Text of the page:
By Austin Tymins
As the NFL gets more and more pass-reliant, having an effective pass rush has become a necessity. In this post, I’m going to look at the 2014 season in detail to identify the best pass rushers and best sacking teams. To do this, it is important to incorporate an expected points model so as to compare the relative value of a sack to other plays that occur in a football game.
For those unfamiliar with expected points, it essentially an answer to the question: which team is most likely to score next and how many points will they score? Expected points models are created using a Markov chain, regression, or recursive function. In this study, I’m using a smoothed variation of the Advanced Football Analytics expected points model. Additionally, the data itself comes from the NFL Savant play-by-play database for 2014. I removed all sacks in which there was no play, meaning Illegal Contact, Defensive Offsides, or Defensive Holding and credited half sacks between the two players involved.
After building the expected points model, I was able to find that the average sack in the NFL lost 6.36 yards and 1.24 expected points for the offense. However, this doesn’t come close to representing the true value of a sack. If a team starts a drive 1st and 10 from their own 20-yard line, they have an expected point value of .34 points. If a 6-yard sack occurs, they will be 2nd and 16 from the 14-yard line, equivalent to an expected point value of -.73. In this case, the sack was worth 1.07 points for the defense. However consider the opposing example where the offense is 3rd and goal from the 1-yard line and has an expected point value of 5.31. A 6-yard sack results in 4th and goal from the 7-yard line and an expected value of 2.6 meaning the defensive sack is worth 2.71 points. Clearly the value of a 6 yard sack is not constant across down and field position.
With this framework in place, we can start to analyze all the sacks that occurred in the 2014 season. The sack with the greatest expected point value (most “valuable” sack) came from Cameron Wake on Tom Brady on September 7, 2014. The Patriots were looking at 4th and 10 from their own 18-yard line before being sacked for 8 yards. Therefore Wake was credited with 3.55 “sack” points (sack EPA). The Wake sack essentially clinched the game and was even more impactful from a win expectancy viewpoint; however, we are only looking at expected points and are thus ignoring high leverage game states in this post.
The histograms of sack yards lost and sack EPA for the 2014 season are below.
As we can see, there are a few cases in which a sack has produced a negative EPA. These typically occur when a team is starting from a very difficult late-down situation deep in their own territory. When a low yardage sack occurs, the team avoids the turnovers deep in their own zone that often lead to easy points and are forced to punt the ball away.
The next histogram shows the histogram of all players that produced sack EPA last season. As we can see, Justin Houston and J.J. Watt appear to be extreme outliers. The table of the top 15 players in sack EPA is also below.
The sack EPA ratings are actually distinctive from the simple sack count rankings. For example, DeMarcus Ware shot up from 15th in total sacks to 4th in Sack EPA. Cameron Wake rose from 11th to 6th. Everson Griffen wasn’t as fortunate and fell from 9th in the total sack rankings out of the top 15 as measured by sack EPA. The next table shows the average sack EPA top 15. Some unexpected names appear on this list, although that is partially because I didn’t set a baseline number of sacks to be considered.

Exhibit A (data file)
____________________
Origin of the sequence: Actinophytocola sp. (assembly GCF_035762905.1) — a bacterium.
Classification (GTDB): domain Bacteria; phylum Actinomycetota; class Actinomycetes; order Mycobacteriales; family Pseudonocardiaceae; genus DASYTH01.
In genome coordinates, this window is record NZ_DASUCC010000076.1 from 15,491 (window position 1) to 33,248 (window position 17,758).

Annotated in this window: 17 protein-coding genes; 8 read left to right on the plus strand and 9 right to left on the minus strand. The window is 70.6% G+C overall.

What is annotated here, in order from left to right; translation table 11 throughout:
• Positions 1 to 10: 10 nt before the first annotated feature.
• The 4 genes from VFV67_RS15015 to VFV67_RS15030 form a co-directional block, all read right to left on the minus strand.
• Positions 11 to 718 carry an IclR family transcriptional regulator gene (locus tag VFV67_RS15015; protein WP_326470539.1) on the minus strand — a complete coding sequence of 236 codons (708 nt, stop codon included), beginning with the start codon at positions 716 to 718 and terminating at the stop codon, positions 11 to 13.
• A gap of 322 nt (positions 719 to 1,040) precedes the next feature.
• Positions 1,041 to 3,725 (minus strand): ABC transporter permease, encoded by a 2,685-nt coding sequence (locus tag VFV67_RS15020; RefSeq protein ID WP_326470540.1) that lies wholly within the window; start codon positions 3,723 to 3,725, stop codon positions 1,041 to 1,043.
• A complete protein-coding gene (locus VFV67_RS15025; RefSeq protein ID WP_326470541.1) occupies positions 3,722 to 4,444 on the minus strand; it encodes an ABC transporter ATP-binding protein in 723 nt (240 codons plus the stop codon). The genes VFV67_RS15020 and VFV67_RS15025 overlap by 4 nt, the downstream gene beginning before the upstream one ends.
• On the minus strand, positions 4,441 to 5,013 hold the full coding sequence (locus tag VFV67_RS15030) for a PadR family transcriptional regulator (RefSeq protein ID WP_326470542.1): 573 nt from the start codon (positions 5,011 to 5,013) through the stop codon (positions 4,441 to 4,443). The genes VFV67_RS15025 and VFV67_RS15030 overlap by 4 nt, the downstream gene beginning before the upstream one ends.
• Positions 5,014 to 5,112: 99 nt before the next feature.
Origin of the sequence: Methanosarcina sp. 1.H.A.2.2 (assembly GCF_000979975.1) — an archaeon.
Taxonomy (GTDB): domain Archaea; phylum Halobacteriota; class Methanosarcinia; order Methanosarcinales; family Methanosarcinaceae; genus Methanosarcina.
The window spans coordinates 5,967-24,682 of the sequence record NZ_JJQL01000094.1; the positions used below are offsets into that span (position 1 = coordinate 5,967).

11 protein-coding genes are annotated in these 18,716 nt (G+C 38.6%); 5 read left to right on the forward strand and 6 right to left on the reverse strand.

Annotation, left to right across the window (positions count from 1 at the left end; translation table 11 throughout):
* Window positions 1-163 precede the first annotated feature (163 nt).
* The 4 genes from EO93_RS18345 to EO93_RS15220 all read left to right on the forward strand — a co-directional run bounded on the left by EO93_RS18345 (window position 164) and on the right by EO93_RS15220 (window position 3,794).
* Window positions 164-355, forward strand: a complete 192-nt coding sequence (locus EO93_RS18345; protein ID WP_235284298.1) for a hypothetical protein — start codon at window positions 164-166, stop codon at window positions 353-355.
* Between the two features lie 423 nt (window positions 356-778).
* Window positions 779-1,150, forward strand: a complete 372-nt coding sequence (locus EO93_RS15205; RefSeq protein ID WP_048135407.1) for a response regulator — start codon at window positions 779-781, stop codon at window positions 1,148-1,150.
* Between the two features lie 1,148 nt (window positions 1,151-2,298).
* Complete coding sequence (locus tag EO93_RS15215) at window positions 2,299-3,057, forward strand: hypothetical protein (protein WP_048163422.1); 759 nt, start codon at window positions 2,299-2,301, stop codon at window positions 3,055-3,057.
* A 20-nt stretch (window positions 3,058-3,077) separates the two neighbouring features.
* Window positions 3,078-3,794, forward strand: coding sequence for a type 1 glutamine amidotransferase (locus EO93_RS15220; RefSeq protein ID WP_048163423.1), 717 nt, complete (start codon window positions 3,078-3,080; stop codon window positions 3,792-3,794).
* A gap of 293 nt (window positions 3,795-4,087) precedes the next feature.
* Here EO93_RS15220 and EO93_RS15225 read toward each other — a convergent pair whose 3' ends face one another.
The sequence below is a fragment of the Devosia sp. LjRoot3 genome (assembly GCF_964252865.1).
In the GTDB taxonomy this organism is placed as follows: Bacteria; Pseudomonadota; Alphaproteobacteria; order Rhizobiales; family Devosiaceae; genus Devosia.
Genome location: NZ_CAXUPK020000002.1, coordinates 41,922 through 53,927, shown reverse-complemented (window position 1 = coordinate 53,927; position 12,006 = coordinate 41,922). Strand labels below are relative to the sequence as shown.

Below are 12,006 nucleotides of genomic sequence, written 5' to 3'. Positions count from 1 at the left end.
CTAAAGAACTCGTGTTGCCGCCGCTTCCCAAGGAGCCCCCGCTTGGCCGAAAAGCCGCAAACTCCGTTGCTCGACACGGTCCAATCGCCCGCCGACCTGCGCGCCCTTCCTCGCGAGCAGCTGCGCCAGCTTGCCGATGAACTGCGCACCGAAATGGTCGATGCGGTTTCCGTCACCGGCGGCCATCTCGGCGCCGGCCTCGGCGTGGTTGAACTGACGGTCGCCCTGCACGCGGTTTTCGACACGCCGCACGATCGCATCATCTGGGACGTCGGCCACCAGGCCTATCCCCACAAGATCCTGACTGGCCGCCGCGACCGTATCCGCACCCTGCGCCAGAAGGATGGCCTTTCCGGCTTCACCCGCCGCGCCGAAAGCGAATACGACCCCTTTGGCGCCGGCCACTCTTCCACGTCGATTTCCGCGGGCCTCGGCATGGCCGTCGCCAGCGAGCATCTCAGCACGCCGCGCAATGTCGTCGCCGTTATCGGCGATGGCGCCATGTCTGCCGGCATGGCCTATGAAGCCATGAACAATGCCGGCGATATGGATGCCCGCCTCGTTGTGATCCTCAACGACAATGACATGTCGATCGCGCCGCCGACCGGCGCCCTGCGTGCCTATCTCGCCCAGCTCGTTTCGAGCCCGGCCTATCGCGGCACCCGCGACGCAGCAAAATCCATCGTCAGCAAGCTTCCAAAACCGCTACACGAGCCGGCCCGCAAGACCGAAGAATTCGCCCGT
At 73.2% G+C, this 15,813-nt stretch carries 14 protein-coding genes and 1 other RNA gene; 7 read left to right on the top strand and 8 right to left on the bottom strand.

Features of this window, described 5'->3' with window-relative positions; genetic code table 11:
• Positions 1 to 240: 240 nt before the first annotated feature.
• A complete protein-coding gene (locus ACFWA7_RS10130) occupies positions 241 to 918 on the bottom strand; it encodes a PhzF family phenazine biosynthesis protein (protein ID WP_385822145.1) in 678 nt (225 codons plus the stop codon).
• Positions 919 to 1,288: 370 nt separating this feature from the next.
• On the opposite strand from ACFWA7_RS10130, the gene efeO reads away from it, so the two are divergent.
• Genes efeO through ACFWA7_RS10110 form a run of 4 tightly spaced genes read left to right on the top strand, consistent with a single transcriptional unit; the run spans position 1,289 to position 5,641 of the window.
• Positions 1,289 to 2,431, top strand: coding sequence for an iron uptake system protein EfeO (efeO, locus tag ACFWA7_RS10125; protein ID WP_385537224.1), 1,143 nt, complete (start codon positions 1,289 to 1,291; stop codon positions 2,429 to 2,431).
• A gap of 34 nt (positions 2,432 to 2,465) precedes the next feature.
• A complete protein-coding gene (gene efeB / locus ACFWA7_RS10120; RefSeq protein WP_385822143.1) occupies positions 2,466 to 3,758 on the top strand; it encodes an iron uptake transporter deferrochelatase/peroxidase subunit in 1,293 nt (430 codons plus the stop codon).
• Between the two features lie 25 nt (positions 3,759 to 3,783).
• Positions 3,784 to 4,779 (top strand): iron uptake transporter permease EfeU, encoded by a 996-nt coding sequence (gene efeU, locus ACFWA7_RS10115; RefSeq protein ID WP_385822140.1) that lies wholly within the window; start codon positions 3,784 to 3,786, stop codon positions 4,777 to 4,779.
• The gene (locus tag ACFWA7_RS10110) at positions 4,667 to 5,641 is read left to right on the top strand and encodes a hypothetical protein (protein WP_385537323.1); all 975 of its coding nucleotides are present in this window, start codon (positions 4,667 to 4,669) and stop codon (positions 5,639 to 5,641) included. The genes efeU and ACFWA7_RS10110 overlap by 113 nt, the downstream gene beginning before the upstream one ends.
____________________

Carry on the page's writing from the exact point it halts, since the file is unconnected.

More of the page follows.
Once I saw these rankings I began wondering: are better pass rushers more likely to produce valuable sacks? Are the sacks J.J. Watt produces better than the regular NFL sack on average? Below is the scatter of average sack EPA by total sack EPA restricting for at least 3 sacks so as to curb some of the simultaneous causality. In the regression output just below that, we see that having a higher total sack EPA does in fact lead to better sacks at a statistically significant level.
Now that we’ve analyzed individual sack performance, it makes sense to turn our attention to the team side. The method for calculating team sack EPA is exactly the same as in the individual player case. The team sack EPA rankings are below.
It shouldn’t surprise many to see the Baltimore Ravens atop the rankings considering their perennially top-notch pass rush was tied for 2nd in traditional sack rankings. At number 4, the Jaguars are an unpredictably effective sack defense, and Cincinnati finished last mostly due to a slew of injuries to the front seven. Another interesting finding is that we now have a value for one component of the pass rush. In a future post, I will attempt to quantify the value of QB hits, hurries, and pass deflections to find a total EPA for pass rush.
Our regression using last year’s fitted values didn’t return a significant result or explain much variation in team Elo ratings. However, the lack of statistical significance is likely due to the small sample size of 32 observations. The coefficient of .775 is actually relatively large in a real world sense. Holding everything else constant, having the NFL-best Baltimore pass rush instead of the Cincinnati rush is worth 29.7 Elo rating points. This is approximately the difference between the 2014 Atlanta Falcons and New York Jets. The formula for converting Elo ratings into win probability (Pr(A) = 1 / (10^(-ELODIFF/400) + 1)) shows us that an elite pass rush, holding everything else constant, adds 4.6% win probability.